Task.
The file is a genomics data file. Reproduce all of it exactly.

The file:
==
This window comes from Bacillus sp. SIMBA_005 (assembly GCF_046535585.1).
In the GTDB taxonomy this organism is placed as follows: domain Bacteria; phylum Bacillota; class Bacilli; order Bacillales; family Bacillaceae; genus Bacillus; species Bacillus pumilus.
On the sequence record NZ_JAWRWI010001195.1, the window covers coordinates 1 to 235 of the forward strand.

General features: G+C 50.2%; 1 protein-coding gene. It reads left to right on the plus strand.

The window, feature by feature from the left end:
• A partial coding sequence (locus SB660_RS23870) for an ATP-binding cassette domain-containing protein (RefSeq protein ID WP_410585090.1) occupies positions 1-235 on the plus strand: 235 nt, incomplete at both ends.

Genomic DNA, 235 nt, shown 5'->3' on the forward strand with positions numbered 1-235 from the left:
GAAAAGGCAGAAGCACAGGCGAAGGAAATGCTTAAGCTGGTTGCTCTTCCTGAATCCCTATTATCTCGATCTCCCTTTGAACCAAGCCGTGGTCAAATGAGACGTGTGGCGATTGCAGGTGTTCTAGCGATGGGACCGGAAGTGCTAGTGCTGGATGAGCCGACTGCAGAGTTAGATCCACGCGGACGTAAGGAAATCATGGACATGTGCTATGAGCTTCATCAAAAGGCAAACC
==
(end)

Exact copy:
This window comes from Bacillus sp. SIMBA_005 (assembly GCF_046535585.1).
In the GTDB taxonomy this organism is placed as follows: domain Bacteria; phylum Bacillota; class Bacilli; order Bacillales; family Bacillaceae; genus Bacillus; species Bacillus pumilus.
On the sequence record NZ_JAWRWI010001195.1, the window covers coordinates 1 to 235 of the forward strand.

General features: G+C 50.2%; 1 protein-coding gene. It reads left to right on the plus strand.

The window, feature by feature from the left end:
• A partial coding sequence (locus SB660_RS23870) for an ATP-binding cassette domain-containing protein (RefSeq protein ID WP_410585090.1) occupies positions 1-235 on the plus strand: 235 nt, incomplete at both ends.

Genomic DNA, 235 nt, shown 5'->3' on the forward strand with positions numbered 1-235 from the left:
GAAAAGGCAGAAGCACAGGCGAAGGAAATGCTTAAGCTGGTTGCTCTTCCTGAATCCCTATTATCTCGATCTCCCTTTGAACCAAGCCGTGGTCAAATGAGACGTGTGGCGATTGCAGGTGTTCTAGCGATGGGACCGGAAGTGCTAGTGCTGGATGAGCCGACTGCAGAGTTAGATCCACGCGGACGTAAGGAAATCATGGACATGTGCTATGAGCTTCATCAAAAGGCAAACC